“Because this is the first implementation of a softswitch, [vendors] are trying to do basic functionality,” Sayers says. “The next generation would add some special features, such as a service-creation environment for applications, or customers being able to do their own feature sets via a browser interface.”
The Classless Switch
It is characteristic of next-generation network switches to break down the traditional hierarchy of telephone infrastructures where CO switches are Class 5, and switches nearer the network core are Class 4 or tandem switches.
The next-generation switches are able to mediate calls between TDM and IP infrastructure at any point in the network, which is why mediation switches are sometimes called “classless” switches.
In the Williams application, “I would consider what we are doing more of a classless switch,” Sayers says. “Our biggest application is for Class 4 types of functions from a CLEC’s perspective. We would use it, as a carrier’s carrier, to enable a CLEC to provide local service in an area.”
Salix was one of the first next-generation switch startups and providers of a classless switch for VoIP or ATM. Tellabs is expected to incorporate Salix technology in its own softswitch that would include basic call-mediation capabilities, call features and applications.
Incumbent carriers complain about the load that dial-up Internet traffic puts on their Class 5 switches. For CLECs, ISPs and other next-generation carriers, the problem is more acute. They often do not own Class 5 switches and must pay the ILECs premium rates for their CO switch usage.
A priority among these carriers has been a solution to switch that traffic directly to their aggregation platforms before it reaches the CO switch.
“A lot of them are using these [mediation] switches for tandem offload to increase their tandem capacity without replacing switches,” Sayers says. “The idea is, if a phone call is an Internet call, let’s not put it through the voice fabric, and the voice switch will not get loaded with nonvoice traffic. That is also a pretty good application for media gateways.”
In Internet offload, the mediation switch recognizes a call as a dial-up Internet call on the basis of the number dialed and routes it directly to an ISP without going through a Class 5 voice switch.
In December, Convergent Networks Inc.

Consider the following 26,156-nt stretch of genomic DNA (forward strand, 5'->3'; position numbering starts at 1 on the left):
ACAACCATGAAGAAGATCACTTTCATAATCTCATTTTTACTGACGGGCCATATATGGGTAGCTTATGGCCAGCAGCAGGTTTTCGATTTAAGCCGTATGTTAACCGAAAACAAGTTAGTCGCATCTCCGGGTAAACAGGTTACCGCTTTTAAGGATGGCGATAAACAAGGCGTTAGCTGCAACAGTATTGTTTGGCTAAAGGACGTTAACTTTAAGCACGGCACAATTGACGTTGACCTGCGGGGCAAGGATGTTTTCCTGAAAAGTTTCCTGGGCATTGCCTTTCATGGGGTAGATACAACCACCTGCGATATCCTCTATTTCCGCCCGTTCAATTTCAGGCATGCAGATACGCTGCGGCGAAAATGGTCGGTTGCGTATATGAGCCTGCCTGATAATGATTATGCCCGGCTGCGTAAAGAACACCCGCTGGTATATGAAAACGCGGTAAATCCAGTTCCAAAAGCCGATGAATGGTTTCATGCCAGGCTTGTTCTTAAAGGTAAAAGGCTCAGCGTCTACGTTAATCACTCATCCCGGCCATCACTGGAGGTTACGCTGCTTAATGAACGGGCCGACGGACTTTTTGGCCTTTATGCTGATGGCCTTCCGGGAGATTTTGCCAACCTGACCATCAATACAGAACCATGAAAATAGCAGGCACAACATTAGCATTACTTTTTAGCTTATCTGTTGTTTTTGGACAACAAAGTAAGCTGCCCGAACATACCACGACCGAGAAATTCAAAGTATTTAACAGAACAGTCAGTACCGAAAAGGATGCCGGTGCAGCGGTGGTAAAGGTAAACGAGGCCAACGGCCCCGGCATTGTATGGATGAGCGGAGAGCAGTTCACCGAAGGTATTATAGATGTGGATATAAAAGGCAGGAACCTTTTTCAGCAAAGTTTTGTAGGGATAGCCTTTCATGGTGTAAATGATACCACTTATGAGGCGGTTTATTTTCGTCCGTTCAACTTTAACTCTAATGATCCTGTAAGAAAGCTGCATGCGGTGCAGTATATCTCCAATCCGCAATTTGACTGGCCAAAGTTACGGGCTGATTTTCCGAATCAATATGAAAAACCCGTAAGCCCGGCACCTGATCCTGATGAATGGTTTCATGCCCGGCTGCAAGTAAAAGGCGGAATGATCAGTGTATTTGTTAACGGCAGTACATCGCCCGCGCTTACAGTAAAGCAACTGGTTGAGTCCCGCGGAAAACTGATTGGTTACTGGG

(www.convergentnet.com) announced a two-year, $50 million deal for 75 of its Integrated Convergence Switches (ICS2000) with Global NAPs Inc.
(www.globalnaps.com) for Internet offload. Global NAPs is a regional carrier on the East Coast that provides voice and data services to high-volume business customers, such as
WebTV, Mindspring, Netcom and Ziplink.
The Convergent platform includes call control embedded in the switch itself, rather than only on the feature server. The com-pany says this allows the platform to scale more easily than others because it is possible to combine the call capacity of several switches to make a single virtual switch.
Convergent also is one of the few platforms based on an ATM switching fabric.
Sometimes gateways associated with a mediation switch or softswitch handle the task of Internet offloading. In fact, basic switching and Internet offload are “more a function of the gateway part of the
[softswitch] product,” says Tom Valovic, analyst, International Data Corp. (www.idc.com).
Adds Sayers, “Most of the media gateway vendors have this as one of the applications that they target when talking to CLECs.”
In February, Sonus Networks unveiled its System 9200, a combination of its earlier mediation platform with its SS7 signaling gateway and some softswitch functions to make a turnkey solution for offloading Internet traffic from Class 5 switches.
In the future, it also will have the ability to offer softswitch-type functionality with call features and applications.
A Current Analysis report says the System 9200 does not offer the density of some competing products. It also states that the product puts Sonus in the running in the Internet offloading category, where it previously did not have a product.
Convergent partnered with Marconi Communications, the U.S. subsidiary of Marconi plc
(www.marconi.com), in January to create a product that combines Convergent’s Integrated Convergence Switch with ATM technology from
Marconi, aimed specifically at the Internet offload application.
The Convergent ICS2000 interfaces with a carrier’s end office switch via a trunk line and delivers low-cost connectivity to the service provider’s remote-access servers.
2nd Century Communications uses the Siemens/Newbridge/TeraBridge combination in a network configuration that puts most intelligence and features at the customer premises while using the backbone network for large-scale voice and data switching.
“In our model, we are using a mediation device, or a scaled-down softswitch, to mediate between the legacy network, the PSTN and the Internet and next-generation packet-based networks,” says Rocca. “The difference between our implementation of the softswitch or mediation device and others is that we believe the softswitch should perform just enough functions and features, or be just intelligent enough to allow it to connect to legacy networks. Complex functions should be pushed to the edge, to the customer premises.”
2nd Century’s rationale for its configuration is that the last mile is the most expensive bandwidth for a competitive carrier, because it usually is leased from an ILEC. By contrast, bandwidth at the customer’s premises essentially is free.
“By pushing intelligent features out to the edge … you can lower the overall
cost to deliver service to the customer,” Rocca explains.
“We use DS-1s today and will use DSL in the future to gain access to customers,” he adds. “We will replace equipment for key systems, firewalls, e-mail servers and VPN services, all at the customer premises. The switch just acts as mediation device to PSTN and to the Internet.”
As a result, 2nd Century’s up-front cost per PoP is in the range of $500,000 per city, compared to $5 million to $7 million if the company deployed Class 5 infrastructure, Rocca says.
“So we have one-tenth the capital cost up front, per city, and we put one switch in each city.”
Charlotte Wolter is infrastructure editor for PHONE+ magazine.